Feasibility and psychometrics of an ambulatory hot flash monitoring device

Janet S. Carpenter, Michael A. Andrykowski, Robert R. Freedman, Rita Munn

Research output: Contribution to journalArticlepeer-review

116 Scopus citations


Objective: To assess the feasibility and psychometric properties of a lightweight, automated, ambulatory sternal skin conductance monitor to measure frequency of hot flashes (HFs) among breast cancer survivors (BCSs). Design: A total of 19 postmenopausal BCSs and 5 premenopausal healthy comparison women participated by wearing the monitor for 24 h during their normal daily activities, including sleep. HFs were assessed using subjective (diaries, event markers) and objective (skin conductance) methods. Results: Problems with subjective reporting of HFs were reported by 35% of BCSs. Technological problems and discomfort related to wearing the monitor were minimal. A total of 243 HFs were recorded using the skin conductance monitor by 17 BCSs and 5 premenopausal women (BCS group M = 13.4; range, 1-30). Subjective reporting of HFs was associated With a 31-33% false-positive rate. Skin conductance monitoring during waking hours was associated with a 30% false-negative rate. Conclusions: The monitor is a feasible method for objectively assessing HFs in BCSs. Data support continued use of sternal skin conductance as an objective measure of HF frequency. This technology should prove useful as an objective measure of HFs in future intervention research aimed at alleviating the symptom and improving quality of life among BCSs.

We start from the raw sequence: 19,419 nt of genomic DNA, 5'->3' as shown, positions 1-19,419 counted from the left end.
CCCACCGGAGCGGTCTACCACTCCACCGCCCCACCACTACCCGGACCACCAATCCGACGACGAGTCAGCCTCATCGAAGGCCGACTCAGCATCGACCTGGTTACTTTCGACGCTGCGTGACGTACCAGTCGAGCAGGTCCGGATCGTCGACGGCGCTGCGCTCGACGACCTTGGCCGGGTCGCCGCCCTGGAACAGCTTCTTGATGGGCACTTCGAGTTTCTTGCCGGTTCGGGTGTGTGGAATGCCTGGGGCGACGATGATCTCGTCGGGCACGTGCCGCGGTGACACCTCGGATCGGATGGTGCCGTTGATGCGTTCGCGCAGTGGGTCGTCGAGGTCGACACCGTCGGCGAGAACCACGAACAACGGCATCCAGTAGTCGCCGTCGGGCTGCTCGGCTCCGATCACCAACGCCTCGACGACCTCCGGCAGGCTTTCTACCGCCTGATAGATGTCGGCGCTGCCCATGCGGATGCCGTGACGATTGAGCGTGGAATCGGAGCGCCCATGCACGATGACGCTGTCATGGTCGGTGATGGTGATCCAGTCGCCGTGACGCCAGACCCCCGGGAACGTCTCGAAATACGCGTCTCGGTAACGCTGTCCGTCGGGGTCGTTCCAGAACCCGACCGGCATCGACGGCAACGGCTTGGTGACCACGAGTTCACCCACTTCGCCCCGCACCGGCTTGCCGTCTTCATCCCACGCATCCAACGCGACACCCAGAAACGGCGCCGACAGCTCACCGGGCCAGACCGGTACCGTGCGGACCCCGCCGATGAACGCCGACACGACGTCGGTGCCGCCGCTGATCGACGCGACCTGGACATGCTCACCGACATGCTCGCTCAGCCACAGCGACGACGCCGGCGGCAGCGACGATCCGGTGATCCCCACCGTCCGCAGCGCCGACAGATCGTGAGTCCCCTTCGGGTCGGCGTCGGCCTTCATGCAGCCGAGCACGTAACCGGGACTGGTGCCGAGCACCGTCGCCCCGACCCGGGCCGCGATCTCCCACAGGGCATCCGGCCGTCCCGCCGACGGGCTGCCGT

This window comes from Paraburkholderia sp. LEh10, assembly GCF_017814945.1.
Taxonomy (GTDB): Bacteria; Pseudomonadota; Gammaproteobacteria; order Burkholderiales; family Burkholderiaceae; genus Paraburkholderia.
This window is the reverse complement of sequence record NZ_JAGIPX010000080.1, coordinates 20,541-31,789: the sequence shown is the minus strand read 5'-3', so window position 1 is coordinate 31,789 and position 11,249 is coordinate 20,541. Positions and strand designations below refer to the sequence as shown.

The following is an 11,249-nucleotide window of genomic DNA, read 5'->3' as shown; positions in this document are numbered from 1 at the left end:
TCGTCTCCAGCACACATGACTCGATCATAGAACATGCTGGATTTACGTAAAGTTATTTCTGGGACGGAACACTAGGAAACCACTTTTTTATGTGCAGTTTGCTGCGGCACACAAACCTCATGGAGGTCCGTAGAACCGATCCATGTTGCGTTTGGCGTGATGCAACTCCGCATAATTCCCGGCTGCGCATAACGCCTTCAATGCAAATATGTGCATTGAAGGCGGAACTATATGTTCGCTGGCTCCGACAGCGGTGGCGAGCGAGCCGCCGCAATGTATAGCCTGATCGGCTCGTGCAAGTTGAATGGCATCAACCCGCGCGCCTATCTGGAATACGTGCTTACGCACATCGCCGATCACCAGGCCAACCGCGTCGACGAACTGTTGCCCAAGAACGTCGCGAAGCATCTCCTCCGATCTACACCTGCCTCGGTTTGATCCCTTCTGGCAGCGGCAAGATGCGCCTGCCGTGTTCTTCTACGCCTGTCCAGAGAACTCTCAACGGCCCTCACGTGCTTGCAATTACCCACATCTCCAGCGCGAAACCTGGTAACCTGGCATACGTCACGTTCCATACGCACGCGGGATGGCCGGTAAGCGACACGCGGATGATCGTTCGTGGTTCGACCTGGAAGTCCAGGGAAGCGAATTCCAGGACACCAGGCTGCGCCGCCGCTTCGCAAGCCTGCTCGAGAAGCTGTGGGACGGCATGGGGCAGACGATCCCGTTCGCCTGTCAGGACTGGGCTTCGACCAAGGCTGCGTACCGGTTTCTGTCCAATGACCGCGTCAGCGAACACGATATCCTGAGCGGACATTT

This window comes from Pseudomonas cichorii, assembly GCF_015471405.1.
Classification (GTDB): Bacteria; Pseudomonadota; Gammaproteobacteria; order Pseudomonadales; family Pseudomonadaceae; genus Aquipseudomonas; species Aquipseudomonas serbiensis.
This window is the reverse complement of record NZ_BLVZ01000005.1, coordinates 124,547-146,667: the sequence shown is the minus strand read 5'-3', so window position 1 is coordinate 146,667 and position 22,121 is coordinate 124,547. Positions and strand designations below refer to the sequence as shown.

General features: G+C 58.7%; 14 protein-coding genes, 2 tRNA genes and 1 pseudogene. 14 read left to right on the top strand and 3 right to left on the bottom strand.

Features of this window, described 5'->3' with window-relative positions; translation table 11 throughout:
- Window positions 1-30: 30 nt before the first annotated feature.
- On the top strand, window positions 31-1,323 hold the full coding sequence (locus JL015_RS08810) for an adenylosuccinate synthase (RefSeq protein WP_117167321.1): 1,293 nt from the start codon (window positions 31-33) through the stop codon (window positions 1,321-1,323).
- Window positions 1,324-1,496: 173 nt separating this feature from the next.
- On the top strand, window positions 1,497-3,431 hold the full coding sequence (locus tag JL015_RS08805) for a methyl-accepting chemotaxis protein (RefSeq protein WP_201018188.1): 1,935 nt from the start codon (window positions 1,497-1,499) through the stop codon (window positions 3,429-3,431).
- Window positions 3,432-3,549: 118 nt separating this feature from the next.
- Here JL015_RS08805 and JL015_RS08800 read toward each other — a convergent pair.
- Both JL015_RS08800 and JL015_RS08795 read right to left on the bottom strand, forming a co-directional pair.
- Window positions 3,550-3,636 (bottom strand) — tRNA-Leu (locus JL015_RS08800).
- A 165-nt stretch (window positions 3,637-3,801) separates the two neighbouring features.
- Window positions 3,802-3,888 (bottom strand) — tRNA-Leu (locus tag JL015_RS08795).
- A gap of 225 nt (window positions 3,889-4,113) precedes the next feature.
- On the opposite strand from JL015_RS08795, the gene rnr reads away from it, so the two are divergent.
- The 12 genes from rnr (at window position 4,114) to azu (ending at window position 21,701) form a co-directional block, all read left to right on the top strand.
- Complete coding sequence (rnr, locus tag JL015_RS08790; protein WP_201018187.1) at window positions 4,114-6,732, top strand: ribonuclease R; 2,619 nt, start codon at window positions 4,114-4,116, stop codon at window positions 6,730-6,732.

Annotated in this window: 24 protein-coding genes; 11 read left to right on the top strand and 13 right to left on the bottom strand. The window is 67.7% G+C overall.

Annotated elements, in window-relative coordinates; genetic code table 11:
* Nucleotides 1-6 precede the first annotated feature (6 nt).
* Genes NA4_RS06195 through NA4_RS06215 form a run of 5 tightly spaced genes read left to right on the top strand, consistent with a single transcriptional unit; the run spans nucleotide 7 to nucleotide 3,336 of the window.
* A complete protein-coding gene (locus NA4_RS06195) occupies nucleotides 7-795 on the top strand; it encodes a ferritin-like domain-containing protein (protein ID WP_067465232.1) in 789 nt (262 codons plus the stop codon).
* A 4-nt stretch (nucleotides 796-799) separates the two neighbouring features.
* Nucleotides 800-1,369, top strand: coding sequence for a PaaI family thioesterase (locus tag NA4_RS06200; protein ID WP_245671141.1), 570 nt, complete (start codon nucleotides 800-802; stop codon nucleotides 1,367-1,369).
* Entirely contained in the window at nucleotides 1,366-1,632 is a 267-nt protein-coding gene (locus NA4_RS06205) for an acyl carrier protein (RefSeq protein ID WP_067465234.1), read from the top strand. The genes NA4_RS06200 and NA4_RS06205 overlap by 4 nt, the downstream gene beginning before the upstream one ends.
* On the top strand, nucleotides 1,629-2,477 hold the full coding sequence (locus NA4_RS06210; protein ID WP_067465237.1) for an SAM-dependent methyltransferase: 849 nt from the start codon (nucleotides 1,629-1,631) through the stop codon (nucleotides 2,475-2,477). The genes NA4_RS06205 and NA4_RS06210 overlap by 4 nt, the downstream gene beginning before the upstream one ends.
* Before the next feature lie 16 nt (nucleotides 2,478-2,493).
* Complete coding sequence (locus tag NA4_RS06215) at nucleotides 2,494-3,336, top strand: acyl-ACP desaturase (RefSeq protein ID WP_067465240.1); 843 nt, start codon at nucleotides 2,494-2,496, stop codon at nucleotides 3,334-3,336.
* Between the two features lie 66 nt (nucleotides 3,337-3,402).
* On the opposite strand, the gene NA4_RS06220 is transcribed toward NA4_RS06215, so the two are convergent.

Original languageEnglish (US)
Pages (from-to)209-215
Number of pages7
Issue number3
StatePublished - Jan 1 1999
Externally publishedYes


  • Ambulatory monitoring
  • Breast neoplasms
  • Hot flashes
  • Menopause
  • Skin conductance

ASJC Scopus subject areas

  • Obstetrics and Gynecology

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